Castlevania – Season 1 Review


A Bloody Good Time

Main Cast: Richard Armitage, James Callis, Graham McTavish, Alejandra Reynoso

Dracula: “One year. I gave you one year to make your peace with your God. And what do you do? Celebrate the day you killed my wife. One year I gave you, while I assembled my armies. And now I bring your death. You had your chance.”

“Witchbottle” (Season 1, Episode 1)

It’s hard to make an adaptation of a video game. Passive media like TV and film struggles to provide the same atmosphere as actively leading a character through a grand quest. Even if you can make said adaptation exciting, viewers need more. Characters that aren’t one dimensional, enemies that can be threatening without a life meter, and a story to tell between the fight scenes. Luckily for Netflix, Konami’s Castlevania gave them plenty of material to work with.

Castlevania follows monster hunter Trevor Belmont as he and his compatriots struggle to stop Count Dracula, who has begun a genocide against humanity. So is Castlevania a worthy adaptation or is it game over? Let’s find out.

The Good

Bloody Tears

Dracula:She said “if you would love me as a man, then live as a man. Travel as a man…I do this last kindness in her name, she who loved you humans and cared for your ills. Take your family and leave Wallachia tonight. Pack and go, and Do. Not. Look. Back. [Dracula is wreathed in hellfire] for no more do I travel as a man!

“Witchbottle” (Season 1, Episode 1)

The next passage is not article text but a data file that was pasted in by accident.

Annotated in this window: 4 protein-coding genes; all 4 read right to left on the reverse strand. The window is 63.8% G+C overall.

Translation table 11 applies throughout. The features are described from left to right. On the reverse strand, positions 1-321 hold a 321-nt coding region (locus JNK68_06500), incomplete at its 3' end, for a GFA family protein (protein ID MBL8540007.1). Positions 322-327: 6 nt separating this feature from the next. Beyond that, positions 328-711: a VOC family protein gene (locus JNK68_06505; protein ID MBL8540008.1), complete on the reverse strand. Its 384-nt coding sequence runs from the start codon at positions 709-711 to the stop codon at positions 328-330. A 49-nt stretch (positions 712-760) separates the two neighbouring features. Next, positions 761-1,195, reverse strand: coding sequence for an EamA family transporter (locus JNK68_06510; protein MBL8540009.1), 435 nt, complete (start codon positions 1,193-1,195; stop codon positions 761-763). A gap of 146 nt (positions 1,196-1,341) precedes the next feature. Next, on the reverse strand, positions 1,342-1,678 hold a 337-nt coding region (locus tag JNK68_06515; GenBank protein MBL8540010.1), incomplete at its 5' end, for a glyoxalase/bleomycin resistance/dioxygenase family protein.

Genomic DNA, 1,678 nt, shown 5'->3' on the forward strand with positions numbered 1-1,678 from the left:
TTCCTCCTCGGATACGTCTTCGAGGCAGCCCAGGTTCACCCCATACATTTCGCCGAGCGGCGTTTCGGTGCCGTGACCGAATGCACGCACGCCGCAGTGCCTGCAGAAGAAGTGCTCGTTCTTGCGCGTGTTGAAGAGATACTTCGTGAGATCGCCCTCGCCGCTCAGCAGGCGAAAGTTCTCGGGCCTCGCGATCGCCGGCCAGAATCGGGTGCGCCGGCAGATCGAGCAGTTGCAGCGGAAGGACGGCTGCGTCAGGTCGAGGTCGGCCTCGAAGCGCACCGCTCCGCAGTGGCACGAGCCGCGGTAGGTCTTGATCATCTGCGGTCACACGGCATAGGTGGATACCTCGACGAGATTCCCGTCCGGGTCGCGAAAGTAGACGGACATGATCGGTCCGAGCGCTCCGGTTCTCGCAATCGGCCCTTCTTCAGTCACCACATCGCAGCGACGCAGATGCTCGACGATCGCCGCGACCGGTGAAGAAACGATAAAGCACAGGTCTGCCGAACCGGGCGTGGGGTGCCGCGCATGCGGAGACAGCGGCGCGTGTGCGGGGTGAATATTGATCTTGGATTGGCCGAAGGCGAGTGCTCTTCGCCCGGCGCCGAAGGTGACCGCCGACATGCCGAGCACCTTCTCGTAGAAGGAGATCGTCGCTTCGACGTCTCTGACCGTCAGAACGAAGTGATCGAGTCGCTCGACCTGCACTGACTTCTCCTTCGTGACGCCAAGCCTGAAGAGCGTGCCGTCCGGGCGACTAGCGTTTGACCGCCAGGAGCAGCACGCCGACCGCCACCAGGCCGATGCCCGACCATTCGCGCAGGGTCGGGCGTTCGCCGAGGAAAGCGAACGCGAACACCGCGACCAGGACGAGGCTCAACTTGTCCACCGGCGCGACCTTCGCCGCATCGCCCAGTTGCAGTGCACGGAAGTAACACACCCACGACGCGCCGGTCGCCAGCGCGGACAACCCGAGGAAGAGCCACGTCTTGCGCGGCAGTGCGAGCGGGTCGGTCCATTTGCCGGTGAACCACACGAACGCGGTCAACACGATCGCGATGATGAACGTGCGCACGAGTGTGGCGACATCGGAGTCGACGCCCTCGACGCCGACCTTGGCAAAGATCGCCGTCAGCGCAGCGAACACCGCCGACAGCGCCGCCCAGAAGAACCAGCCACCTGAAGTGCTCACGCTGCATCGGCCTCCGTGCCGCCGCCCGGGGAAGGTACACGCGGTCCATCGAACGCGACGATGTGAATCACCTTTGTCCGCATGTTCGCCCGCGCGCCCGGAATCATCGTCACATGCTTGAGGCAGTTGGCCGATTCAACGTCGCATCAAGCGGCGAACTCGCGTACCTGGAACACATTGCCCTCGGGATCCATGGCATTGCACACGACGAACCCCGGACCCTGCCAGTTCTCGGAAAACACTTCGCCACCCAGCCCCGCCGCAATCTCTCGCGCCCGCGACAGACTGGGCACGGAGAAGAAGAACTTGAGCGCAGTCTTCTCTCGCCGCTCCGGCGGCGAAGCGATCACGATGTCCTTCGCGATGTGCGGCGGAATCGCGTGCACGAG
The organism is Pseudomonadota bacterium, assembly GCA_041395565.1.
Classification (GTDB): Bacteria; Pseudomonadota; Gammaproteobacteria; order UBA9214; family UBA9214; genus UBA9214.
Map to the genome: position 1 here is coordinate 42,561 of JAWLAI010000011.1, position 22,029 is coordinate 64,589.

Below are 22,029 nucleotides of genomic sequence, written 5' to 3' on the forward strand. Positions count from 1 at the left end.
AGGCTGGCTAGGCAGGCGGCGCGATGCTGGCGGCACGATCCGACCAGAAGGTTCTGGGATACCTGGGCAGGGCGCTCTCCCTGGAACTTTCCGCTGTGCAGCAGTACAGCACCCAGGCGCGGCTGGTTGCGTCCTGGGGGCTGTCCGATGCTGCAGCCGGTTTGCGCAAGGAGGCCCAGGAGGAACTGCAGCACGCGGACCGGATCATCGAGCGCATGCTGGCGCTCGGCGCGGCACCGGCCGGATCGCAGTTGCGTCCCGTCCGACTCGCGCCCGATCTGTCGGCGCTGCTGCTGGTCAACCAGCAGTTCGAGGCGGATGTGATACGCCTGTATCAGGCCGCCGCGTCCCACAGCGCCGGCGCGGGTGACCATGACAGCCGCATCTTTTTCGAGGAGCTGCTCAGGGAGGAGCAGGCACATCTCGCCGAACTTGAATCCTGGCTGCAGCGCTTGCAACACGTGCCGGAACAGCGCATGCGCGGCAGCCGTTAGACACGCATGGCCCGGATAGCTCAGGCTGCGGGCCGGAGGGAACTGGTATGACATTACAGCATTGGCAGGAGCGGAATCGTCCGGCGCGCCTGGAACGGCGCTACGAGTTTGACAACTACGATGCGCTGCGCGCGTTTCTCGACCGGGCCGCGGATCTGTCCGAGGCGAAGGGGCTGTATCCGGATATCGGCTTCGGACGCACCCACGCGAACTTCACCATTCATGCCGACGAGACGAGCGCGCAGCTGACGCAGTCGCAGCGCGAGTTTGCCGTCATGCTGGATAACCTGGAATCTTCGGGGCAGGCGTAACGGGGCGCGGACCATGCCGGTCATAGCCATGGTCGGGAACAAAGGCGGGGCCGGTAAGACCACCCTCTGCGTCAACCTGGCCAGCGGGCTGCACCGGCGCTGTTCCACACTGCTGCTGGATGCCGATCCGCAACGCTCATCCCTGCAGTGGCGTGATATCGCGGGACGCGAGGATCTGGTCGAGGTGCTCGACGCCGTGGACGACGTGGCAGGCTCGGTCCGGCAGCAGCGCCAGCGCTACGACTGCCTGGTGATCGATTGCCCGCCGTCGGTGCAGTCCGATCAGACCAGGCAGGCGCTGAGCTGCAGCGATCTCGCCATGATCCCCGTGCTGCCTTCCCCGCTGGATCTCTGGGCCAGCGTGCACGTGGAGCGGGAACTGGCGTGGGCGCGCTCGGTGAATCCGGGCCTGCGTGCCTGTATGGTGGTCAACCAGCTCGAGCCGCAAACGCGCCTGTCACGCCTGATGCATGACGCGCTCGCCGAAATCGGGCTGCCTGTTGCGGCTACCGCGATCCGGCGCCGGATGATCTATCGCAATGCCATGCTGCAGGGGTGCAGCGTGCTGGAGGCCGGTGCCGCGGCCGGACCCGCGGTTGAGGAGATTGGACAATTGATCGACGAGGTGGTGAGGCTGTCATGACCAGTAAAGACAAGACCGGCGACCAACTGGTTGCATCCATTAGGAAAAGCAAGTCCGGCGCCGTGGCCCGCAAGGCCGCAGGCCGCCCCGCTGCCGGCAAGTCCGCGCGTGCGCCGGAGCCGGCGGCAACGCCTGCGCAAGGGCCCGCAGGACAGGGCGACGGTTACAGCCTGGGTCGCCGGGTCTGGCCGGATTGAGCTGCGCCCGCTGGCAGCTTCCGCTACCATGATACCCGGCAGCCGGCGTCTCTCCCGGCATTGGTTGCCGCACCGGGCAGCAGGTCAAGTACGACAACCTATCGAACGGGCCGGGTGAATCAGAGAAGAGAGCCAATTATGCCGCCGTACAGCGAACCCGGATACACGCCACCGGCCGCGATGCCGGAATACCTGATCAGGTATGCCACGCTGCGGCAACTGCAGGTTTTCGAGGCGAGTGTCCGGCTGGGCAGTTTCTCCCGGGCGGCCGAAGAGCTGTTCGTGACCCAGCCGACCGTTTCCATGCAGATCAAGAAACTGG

Castlevania starts as a love story, oddly enough. A plucky scientist named Lisa travels to Dracula’s castle, having heard of the technology and knowledge he possessed. Upon meeting the reclusive count, Lisa explains that she wants his secrets so she can help people, heal the sick and improve the peasants’ lives. 

Dracula is hesitant, but is eventually won over by Lisa’s fearless nature and desire to help others. He begins teaching her the science he has learned and falls in love with her. Lisa and Dracula are soon married. At her suggestion he begins traveling the world to reconnect with his humanity.

Unfortunately, the Church soon learns about Lisa, an intelligent woman with strange potions who consorts with a monster. They brand her a witch and drag her to be executed. Lisa is burned at the stake, her last words a plea for Dracula to forgive her murderers.

Dracula’s Curse

Dracula: [to his army] “Kill everything you see. Kill them all! And once Targoviste has been turned into a graveyard for my love, go forth into the country. Go now! Go to all the cities of Wallachia: Arges! Severin! Gresit! Chilia! Enisara! Go now, and kill! Kill for my love! Kill… for the only true love I ever knew. Kill… for the endless lifetime of hate before me.

“Witchbottle” (Season 1, Episode 1)

Vlad Tepes was a scary human. As the now-widowed Count Dracula, his wrath is downright biblical. He gives the crowd that watched Lisa’s death one year to repent while he gathers his allies and summons an army of demons. The fools don’t heed his warning and are unprepared for his unholy vengeance.

Blood and fire rain from the skies. Demons of every description descend and slaughter everyone they find. Organs and entrails fly as townspeople are torn asunder. Even infants are shown no mercy. So yeah, not exactly something to watch with the young’uns or your grandparents.

The demonic slaughter is horrible, especially for those who were living ordinary lives although it’s rather cathartic seeing the stereotypical crowds cheering witch burnings and power hungry Templars get what’s coming to them. Another viewpoint is the tragedy of Lisa’s death and a heartbroken Dracula lashing out against those she wanted to help. You wouldn’t think a massacre could be so insightful.

Vampire Killers

Trevor: “Stone-eyed Cyclops, right out of the family bestiary… God shits in my dinner once again.

“Labyrinth” (Season 1, Episode 3)